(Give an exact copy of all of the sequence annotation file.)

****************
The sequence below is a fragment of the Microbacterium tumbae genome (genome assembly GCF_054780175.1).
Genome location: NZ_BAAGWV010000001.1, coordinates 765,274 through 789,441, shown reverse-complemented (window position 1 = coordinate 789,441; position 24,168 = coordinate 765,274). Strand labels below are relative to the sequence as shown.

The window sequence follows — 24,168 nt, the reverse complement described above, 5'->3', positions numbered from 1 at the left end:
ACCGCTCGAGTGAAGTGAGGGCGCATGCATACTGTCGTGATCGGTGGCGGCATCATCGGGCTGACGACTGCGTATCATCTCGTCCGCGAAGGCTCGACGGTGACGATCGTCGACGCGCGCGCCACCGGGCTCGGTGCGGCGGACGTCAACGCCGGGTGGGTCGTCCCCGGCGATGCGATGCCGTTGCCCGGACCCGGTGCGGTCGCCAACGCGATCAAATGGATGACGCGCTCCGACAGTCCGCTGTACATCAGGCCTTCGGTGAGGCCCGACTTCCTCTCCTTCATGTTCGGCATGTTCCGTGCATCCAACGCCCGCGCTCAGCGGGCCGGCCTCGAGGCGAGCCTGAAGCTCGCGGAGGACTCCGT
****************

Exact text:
The sequence below is a fragment of the Microbacterium tumbae genome (genome assembly GCF_054780175.1).
Genome location: NZ_BAAGWV010000001.1, coordinates 765,274 through 789,441, shown reverse-complemented (window position 1 = coordinate 789,441; position 24,168 = coordinate 765,274). Strand labels below are relative to the sequence as shown.

The window sequence follows — 24,168 nt, the reverse complement described above, 5'->3', positions numbered from 1 at the left end:
ACCGCTCGAGTGAAGTGAGGGCGCATGCATACTGTCGTGATCGGTGGCGGCATCATCGGGCTGACGACTGCGTATCATCTCGTCCGCGAAGGCTCGACGGTGACGATCGTCGACGCGCGCGCCACCGGGCTCGGTGCGGCGGACGTCAACGCCGGGTGGGTCGTCCCCGGCGATGCGATGCCGTTGCCCGGACCCGGTGCGGTCGCCAACGCGATCAAATGGATGACGCGCTCCGACAGTCCGCTGTACATCAGGCCTTCGGTGAGGCCCGACTTCCTCTCCTTCATGTTCGGCATGTTCCGTGCATCCAACGCCCGCGCTCAGCGGGCCGGCCTCGAGGCGAGCCTGAAGCTCGCGGAGGACTCCGT